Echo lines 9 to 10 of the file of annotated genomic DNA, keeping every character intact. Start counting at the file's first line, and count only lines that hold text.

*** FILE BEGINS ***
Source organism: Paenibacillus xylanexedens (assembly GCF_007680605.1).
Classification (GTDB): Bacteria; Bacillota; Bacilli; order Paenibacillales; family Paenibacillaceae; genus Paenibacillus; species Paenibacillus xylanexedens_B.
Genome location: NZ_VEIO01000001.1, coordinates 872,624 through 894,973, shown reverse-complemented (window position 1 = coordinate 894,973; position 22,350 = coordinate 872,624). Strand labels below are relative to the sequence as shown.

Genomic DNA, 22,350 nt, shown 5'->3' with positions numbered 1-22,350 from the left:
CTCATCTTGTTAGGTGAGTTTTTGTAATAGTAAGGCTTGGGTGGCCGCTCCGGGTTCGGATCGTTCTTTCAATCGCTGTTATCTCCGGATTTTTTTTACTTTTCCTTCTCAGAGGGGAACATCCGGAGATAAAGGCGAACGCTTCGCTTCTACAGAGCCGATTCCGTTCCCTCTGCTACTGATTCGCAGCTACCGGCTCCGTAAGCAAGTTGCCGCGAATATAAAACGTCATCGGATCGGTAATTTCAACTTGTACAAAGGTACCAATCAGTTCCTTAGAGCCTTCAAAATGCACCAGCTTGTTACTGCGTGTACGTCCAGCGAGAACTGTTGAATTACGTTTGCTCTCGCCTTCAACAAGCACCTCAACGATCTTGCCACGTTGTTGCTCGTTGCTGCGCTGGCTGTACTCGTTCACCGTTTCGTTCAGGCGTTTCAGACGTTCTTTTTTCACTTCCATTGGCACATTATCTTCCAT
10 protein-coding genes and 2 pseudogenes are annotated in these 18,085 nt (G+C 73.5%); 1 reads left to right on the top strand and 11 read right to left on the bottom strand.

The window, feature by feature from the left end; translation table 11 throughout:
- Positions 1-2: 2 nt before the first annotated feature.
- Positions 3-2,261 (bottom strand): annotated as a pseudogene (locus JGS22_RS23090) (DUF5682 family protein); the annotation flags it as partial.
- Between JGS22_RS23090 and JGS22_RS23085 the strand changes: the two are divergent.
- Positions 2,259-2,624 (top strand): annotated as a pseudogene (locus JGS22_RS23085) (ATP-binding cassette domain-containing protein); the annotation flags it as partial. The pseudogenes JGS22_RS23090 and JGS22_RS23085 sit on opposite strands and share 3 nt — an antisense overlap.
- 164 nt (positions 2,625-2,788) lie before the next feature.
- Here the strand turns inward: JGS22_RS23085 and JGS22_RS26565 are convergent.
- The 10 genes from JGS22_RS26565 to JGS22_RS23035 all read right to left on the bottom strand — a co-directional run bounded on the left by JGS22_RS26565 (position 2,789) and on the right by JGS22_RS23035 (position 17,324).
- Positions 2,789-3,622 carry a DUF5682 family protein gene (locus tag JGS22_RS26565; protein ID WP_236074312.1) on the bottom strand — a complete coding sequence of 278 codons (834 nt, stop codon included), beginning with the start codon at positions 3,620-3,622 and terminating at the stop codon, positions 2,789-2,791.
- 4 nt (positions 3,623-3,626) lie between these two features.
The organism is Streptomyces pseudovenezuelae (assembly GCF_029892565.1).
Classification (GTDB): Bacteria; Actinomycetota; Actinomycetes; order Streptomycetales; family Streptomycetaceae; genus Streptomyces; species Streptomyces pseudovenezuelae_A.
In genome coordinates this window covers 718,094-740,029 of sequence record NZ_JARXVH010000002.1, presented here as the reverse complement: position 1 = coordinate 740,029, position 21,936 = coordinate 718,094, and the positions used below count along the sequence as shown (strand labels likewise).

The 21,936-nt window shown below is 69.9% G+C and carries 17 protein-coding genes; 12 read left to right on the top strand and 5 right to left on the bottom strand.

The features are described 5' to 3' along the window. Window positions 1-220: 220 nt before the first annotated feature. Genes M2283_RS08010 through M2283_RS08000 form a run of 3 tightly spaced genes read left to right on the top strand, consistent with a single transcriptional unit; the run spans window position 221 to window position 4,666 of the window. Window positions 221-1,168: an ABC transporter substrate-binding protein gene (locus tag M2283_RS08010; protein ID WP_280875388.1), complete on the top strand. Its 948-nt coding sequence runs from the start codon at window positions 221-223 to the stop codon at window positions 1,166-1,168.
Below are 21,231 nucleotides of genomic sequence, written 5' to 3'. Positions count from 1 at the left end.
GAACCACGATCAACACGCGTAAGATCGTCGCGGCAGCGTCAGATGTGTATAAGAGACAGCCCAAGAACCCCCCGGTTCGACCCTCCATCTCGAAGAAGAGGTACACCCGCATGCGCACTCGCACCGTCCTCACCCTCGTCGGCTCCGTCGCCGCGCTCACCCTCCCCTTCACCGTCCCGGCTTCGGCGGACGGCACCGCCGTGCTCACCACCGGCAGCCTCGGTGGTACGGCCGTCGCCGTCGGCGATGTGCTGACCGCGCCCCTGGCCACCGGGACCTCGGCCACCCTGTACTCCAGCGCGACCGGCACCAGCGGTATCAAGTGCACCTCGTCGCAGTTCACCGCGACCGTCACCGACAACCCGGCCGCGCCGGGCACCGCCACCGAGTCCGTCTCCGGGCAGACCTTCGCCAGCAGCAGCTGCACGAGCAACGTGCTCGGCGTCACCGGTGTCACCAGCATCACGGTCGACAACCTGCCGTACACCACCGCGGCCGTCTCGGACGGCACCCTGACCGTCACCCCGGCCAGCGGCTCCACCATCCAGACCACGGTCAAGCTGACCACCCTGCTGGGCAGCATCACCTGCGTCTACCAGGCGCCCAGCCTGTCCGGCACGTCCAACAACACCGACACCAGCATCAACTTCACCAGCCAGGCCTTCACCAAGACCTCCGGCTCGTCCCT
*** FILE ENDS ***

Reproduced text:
- Positions 3-2,261 (bottom strand): annotated as a pseudogene (locus JGS22_RS23090) (DUF5682 family protein); the annotation flags it as partial.
- Between JGS22_RS23090 and JGS22_RS23085 the strand changes: the two are divergent.